For those who are unfamiliar, the film is an animated documentary of sorts - I'm hesitant to call it an actual documentary, because some of the characters aren't real people, but composites - about one man's memories of the 1982 war in Lebanon, and particularly the massacres at Sabra and Shatila. The protagonist of the movie is a guy who was fighting on the Israeli side at the time, and now (in 2006) realizes he has no memories of the events. So he goes around talking to people and trying to reconstruct what happened. The motivation for this search is a dream he has of bathing in the sea with some of his army buddies. The movie dutifully follows him around for these conversations, which are not only with friends and others who fought in the war, but also with a psychologist, a journalist, etc.
So, why didn't I like it. The movie has been roundly adored by critics, who see it as a gripping and compelling portrayal of the war, and are enthralled by the use of animation. They see it as a powerful combination of memoir and historical reportage, as well as an aesthetic marvel. And I just can't seem to agree. Which is odd, because in some ways, you'd think I'm damn near the ideal viewer of the film; I'm interested in history, but I also really like animated movies and experimental works on memory, etc.
So for starters, while I thought the artwork was beautiful - had it been in graphic novel form, I probably would have loved it - I really didn't like the animation. It's alternatively choppy or too smooth, which gives the characters an eerie bobbleheaded doll kind of effect. It registers as totally lifeless for me, which makes it hard for me to sort of get absorbed into it.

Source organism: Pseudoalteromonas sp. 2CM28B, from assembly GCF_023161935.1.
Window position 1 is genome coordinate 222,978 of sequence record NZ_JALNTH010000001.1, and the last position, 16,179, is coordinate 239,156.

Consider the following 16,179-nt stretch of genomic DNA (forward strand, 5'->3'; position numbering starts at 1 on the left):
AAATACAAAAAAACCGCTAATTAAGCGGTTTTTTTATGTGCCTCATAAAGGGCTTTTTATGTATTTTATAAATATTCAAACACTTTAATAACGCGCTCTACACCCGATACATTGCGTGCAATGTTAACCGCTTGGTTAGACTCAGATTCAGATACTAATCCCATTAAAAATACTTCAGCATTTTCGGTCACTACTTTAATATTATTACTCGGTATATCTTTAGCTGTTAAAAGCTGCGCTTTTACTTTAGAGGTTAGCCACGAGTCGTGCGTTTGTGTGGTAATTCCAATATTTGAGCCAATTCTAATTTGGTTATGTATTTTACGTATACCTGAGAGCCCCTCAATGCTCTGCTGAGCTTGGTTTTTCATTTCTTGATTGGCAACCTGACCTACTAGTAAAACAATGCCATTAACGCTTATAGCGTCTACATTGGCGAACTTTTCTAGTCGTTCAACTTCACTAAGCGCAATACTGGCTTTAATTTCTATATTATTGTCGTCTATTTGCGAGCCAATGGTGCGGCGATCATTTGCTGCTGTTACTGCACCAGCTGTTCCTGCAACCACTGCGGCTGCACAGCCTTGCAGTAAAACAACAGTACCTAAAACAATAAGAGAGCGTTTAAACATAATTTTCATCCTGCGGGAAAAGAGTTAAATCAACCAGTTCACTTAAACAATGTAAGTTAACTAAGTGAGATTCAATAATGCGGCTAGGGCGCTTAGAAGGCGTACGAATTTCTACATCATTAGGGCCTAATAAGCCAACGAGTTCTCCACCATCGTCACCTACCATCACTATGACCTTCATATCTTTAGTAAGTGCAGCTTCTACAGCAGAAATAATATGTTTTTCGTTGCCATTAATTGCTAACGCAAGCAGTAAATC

Secondly, the psychologizing, and overall kind of narrative of the film, seemed extremely trite and simplistic to me. The pseudo philosophical musings on memory and dreams and war weren't at all provocative to me. Actually, they were mostly boring. And that's really the biggest problem of the movie for me - it was dull, not particularly profound, and simultaneously quite upsetting.
Also, I found myself wondering why the movie was animated. What was the animation doing that live action couldn't? So yes, there were dream sequences, but it's not like those could have been done in live action. No, I think the real motivation behind the animation was that it allowed the filmmaker to show lots of really graphic, upsetting stuff which would simply be overwhelmingly violent in live action. But this seems to me like an effort to have it both ways - if the animation makes it palatable, it also anesthetizes it and makes it less real. The constant dream sequences, and endless talking about dreams, as well as the style of animation (all of which reminded me a lot of Waking Life, which I think this movie owes a lot to) made it hard to remember that these were real events. Which made it less interesting, because as a story it's just not that compelling, and then you would suddenly force yourself to remember that it WAS real and feel guilty/irritated.
I dunno. I guess I could keep trying to list reasons I didn't like the movie, but ultimately, it boils down to I just didn't enjoy it or find it compelling. I don't want to argue that it's a BAD movie - it's just not one that I particularly care for.